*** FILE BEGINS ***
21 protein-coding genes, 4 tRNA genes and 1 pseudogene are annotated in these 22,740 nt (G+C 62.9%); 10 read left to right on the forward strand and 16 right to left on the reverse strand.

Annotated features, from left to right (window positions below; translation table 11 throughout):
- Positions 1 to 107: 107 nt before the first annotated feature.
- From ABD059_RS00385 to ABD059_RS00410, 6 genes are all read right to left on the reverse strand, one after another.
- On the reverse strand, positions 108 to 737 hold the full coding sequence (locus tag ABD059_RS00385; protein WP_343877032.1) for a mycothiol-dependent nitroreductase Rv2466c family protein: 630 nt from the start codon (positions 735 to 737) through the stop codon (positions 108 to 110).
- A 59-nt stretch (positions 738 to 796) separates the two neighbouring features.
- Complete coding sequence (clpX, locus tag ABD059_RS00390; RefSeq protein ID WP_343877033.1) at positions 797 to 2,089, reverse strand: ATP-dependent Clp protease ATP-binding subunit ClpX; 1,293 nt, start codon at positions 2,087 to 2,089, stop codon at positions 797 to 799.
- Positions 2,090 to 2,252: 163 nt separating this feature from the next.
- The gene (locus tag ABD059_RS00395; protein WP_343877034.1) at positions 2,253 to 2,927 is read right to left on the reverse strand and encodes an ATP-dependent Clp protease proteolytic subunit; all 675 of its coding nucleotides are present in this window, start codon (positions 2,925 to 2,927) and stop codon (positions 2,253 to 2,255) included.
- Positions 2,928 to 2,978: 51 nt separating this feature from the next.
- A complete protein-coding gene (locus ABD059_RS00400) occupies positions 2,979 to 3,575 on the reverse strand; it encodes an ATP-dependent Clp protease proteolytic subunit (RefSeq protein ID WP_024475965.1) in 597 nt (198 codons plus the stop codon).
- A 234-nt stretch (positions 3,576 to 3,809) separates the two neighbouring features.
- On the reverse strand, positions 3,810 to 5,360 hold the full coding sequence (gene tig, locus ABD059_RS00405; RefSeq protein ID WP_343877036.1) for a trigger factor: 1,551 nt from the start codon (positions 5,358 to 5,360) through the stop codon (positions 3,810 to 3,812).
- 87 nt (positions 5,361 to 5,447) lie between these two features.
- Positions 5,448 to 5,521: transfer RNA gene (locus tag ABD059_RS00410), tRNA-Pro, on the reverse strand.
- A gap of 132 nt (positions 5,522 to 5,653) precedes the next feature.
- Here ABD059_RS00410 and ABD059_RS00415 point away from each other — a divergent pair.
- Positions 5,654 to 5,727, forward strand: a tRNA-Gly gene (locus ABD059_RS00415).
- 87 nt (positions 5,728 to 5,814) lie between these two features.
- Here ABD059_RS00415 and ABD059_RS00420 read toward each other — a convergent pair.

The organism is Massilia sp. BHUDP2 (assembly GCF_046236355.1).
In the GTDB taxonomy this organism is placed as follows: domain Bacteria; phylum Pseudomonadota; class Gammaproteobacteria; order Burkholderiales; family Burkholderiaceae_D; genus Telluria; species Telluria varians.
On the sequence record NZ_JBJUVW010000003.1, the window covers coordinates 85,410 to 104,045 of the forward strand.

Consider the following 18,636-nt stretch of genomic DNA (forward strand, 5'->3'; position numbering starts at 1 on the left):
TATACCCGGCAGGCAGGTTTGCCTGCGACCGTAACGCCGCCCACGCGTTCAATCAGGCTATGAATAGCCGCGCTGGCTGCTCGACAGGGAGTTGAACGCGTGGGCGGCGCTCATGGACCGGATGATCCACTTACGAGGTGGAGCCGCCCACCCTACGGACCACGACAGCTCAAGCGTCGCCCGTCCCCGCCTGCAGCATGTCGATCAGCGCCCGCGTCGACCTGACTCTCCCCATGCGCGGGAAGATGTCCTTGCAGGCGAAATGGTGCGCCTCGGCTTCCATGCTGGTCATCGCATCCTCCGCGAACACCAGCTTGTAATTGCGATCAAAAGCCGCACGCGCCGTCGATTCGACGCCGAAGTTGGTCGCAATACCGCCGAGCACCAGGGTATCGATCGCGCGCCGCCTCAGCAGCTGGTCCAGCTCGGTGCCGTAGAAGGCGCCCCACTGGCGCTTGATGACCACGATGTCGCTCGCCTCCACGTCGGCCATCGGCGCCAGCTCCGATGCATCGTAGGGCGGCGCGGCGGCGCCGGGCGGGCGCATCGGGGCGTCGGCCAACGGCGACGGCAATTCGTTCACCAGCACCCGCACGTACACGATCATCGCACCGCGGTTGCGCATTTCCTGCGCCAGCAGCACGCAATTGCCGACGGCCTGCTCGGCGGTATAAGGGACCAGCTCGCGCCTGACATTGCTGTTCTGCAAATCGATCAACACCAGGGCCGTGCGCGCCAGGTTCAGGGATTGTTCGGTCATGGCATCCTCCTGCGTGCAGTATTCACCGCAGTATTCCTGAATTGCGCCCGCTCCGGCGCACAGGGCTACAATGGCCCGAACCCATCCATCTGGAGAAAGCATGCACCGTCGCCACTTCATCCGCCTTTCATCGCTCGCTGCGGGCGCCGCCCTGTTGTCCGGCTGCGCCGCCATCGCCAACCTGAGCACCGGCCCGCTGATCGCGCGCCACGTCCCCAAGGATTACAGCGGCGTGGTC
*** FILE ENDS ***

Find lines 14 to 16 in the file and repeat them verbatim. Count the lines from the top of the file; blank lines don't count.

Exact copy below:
- 87 nt (positions 5,361 to 5,447) lie between these two features.
- Positions 5,448 to 5,521: transfer RNA gene (locus tag ABD059_RS00410), tRNA-Pro, on the reverse strand.
- A gap of 132 nt (positions 5,522 to 5,653) precedes the next feature.